NMR-based metabolomic urinalysis: A rapid screening test for urinary tract infection - Abstract

BACKGROUND: Urinary tract infection (UTI) is one of the most common bacterial infections in humans; however, there is no accurate and fast quantitative test to detect UTI.

Dipstick urinalysis is semi-quantitative with a limited diagnostic accuracy, while urine culture is accurate but takes time. We described a quantitative biochemical method for the diagnosis of bacteriuria using a single marker.

METHODS: We compared the urine metabolomes from 88 patients with bacterial UTI and 61 controls using (1)H NMR spectroscopy followed by principal component analysis (PCA) and orthogonal partial least squares-discriminant analysis (OPLS-DA). The biomarker identified was subsequently validated using independent samples.

RESULTS: The urine acetic acid/creatinine (mmol/mmol) level was determined to be the most discriminatory marker for bacterial UTI with an area-under-receiver operating characteristic curve=0.97, sensitivity=91% and specificity=95% at the optimal cutoff 0.03 mmol/mmol. For validation, 60 samples were recruited prospectively. Using the optimal cutoff for acetic acid/creatinine, this method showed sensitivity=96%, specificity=94%, positive predictive value=92%, negative predictive value=97% and an overall accuracy=95%. The diagnostic performance was superior to dipstick urinalysis or microscopy. In addition, we also observed an increase of urinary trimethylamine (TMA) in patients with Escherichia coli-associated UTI. TMA is a mammalian-microbial co-metabolite and the high level of TMA generated is related to the bacterial enzyme, trimethylamine N-oxide (TMAO) reductase which reduces TMAO to TMA.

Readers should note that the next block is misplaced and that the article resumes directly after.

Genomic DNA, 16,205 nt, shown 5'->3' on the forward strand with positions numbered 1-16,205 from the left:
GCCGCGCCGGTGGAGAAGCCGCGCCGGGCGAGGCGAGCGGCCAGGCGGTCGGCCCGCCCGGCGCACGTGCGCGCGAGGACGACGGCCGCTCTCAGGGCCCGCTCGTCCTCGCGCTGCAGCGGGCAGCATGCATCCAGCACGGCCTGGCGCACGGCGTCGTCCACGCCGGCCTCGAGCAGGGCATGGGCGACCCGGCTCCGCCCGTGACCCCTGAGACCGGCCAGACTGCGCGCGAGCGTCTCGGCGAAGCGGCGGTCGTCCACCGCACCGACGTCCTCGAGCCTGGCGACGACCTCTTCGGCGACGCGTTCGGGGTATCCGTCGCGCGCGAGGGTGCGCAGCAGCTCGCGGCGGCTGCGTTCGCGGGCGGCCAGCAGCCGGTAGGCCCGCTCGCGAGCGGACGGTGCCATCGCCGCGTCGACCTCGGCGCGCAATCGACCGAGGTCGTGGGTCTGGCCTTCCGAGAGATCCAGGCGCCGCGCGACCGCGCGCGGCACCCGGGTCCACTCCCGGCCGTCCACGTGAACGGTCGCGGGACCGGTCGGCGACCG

CONCLUSIONS: Urine acetic acid is a neglected metabolite that can be used for rapid diagnosis of UTI and TMA can be used for etiologic diagnosis of UTI. With the introduction of NMR-based clinical analyzers to clinical laboratories, NMR-based urinalysis can be translated for clinical use.

Written by:
Lam CW, Law CY, To KK, Cheung SK, Lee KC, Sze KH, Leung KF, Yuen KY.   Are you the author?
Department of Pathology, The University of Hong Kong, Hong Kong, China; Research Centre of Infection and Immunology Hong Kong, China; State Key Laboratory for Emerging Infectious Diseases Hong Kong, China; Department of Microbiology, The University of Hong Kong, Hong Kong, China.  

Reference: Clin Chim Acta. 2014 Sep 25;436:217-23.
doi: 10.1016/j.cca.2014.05.014

PubMed Abstract
PMID: 24909875

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